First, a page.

Ernst 2004 shows that the permutation tests in the random assignment scheme (e.g., controlled experiment) and in the random sampling scheme (e.g., observational study) share the same constructing mechanics but different reasoning (pages 677, 681). The scopes of inference in two cases are inherently different.

I then wonder about the construction of confidence interval of a statistic by bootstrapping. It seems sensible under the random sampling scheme. Does it make sense under the random assignment scheme?

Update: I continue with the code from @BruceET in which I use difference between means as the metric in the permutation test, p-val is similar. My concern is about the 95% bootstrap CI that I calculate below for this difference in the improvement scores between two groups of student, whether it makes sense in the random assignment setting.

x1 = rnorm(15, 100, 14)
x2 = rnorm(15, 110, 14)

d.obs <- mean(x2) - mean(x1); d.obs
[1] 11.14442

x <- c(x1, x2)
d.per <- rep(0, 99999)
for (i in 1:99999){
    newx <- split(sample(x), rep(c("x1", "x2")), c(15,15))
    d.per[i] <- mean(newx$x2) - mean(newx$x1)

p <- (sum(abs(d.per)>=abs(d.obs))+1)/1e5; p
[1] 0.02118

d.boot <- rep(0, 99999)
for (i in 1:99999){
    newx1 <- sample(x1, replace = T)
    newx2 <- sample(x2, replace = T)
    d.boot[i] <- mean(newx2) - mean(newx1)
quantile(d.boot, c(0.025,0.975))
2.5%     97.5% 
 2.640416 20.407527 
  • $\begingroup$ Are you trying to decide whether to do a permutation test or to make a bootstrap CI to analyze data at hand? If your question is fundamentally a philosophical one, then your link may have something to offer. But if you are talking about analyzing some actual data, I would like to know more about your study, data, and objectives. $\endgroup$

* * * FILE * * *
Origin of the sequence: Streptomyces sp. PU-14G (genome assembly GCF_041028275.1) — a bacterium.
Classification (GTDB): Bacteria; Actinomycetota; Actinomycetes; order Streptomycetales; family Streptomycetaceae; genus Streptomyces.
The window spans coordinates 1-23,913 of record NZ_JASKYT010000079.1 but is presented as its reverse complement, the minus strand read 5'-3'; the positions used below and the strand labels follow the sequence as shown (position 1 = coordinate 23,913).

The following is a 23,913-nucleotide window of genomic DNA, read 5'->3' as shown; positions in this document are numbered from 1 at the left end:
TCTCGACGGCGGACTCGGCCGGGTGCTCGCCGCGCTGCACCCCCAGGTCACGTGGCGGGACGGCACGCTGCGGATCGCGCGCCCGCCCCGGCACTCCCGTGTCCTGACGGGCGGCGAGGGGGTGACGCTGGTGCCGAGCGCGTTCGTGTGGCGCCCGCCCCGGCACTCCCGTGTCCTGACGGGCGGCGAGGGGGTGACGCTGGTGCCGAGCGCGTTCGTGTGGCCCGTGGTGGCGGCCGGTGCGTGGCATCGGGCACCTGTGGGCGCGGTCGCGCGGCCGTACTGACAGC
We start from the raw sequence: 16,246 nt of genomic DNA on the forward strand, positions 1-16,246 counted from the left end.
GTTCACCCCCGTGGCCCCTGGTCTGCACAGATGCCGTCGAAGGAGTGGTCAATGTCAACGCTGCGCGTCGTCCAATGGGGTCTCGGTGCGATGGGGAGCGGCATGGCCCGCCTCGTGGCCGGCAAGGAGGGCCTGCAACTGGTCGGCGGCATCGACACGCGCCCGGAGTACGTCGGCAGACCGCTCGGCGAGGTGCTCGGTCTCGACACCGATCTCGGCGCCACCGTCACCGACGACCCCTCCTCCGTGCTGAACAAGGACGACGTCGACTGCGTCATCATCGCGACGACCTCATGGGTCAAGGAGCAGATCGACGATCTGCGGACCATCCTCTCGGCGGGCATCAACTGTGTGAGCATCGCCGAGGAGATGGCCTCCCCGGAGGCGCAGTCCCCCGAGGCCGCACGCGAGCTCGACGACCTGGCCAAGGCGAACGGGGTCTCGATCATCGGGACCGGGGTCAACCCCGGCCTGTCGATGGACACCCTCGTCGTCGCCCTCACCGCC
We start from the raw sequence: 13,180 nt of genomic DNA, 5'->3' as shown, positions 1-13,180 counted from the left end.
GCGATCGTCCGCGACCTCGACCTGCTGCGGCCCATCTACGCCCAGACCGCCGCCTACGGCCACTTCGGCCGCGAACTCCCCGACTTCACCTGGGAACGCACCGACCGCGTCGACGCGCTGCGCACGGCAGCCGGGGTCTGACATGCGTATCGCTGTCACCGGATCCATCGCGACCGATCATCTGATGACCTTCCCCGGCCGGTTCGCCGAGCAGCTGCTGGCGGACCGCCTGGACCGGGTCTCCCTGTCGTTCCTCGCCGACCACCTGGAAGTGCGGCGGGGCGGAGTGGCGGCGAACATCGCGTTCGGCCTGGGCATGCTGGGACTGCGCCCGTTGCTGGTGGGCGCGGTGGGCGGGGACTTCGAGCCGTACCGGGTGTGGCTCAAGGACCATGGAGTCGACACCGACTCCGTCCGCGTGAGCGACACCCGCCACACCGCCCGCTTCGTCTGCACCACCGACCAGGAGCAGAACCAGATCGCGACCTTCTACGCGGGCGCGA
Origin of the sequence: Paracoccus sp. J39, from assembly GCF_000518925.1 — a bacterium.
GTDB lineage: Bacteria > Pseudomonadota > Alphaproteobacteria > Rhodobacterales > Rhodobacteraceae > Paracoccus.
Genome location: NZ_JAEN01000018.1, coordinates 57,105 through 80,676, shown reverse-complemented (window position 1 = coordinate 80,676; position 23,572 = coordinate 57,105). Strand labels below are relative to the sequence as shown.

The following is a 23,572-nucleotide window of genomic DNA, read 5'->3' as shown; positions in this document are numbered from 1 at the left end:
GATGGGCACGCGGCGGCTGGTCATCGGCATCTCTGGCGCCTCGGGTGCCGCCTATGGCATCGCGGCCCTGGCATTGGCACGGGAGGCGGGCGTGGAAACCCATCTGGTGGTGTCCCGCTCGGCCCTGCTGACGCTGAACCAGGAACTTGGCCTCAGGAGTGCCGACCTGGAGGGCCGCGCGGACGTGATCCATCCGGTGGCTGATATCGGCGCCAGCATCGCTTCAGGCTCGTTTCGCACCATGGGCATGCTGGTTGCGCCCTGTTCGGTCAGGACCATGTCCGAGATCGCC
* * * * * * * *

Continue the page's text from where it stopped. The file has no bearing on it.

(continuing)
– BruceET
    Commented Apr 17, 2022 at 16:56
  • $\begingroup$ @BruceET Hi, I want to analyze actual data in both cases (random assignment in which we compare control and treatment group and random sampling in which we compare clean station and polluted station). I want to calculate the effect size (e.g., difference bw means, ratio of means), do a permutation test using that effect size as the test statistic to get the p-value, and use bootstrapping to construct the CI of that effect size. The randomized p-value seems ok in both situations according to the paper, but I am not sure about the bootstrap CI. $\endgroup$
    – panda
    Commented Apr 17, 2022 at 17:00
  • $\begingroup$ For permutation test, be careful you have exchangeability under $H_0.$ My personal preference is to use bootstrapping for CIs and permutation tests for testing. // I would not want to take any one paper (incl. your link) as a definitive guide. Opinions vary. $\endgroup$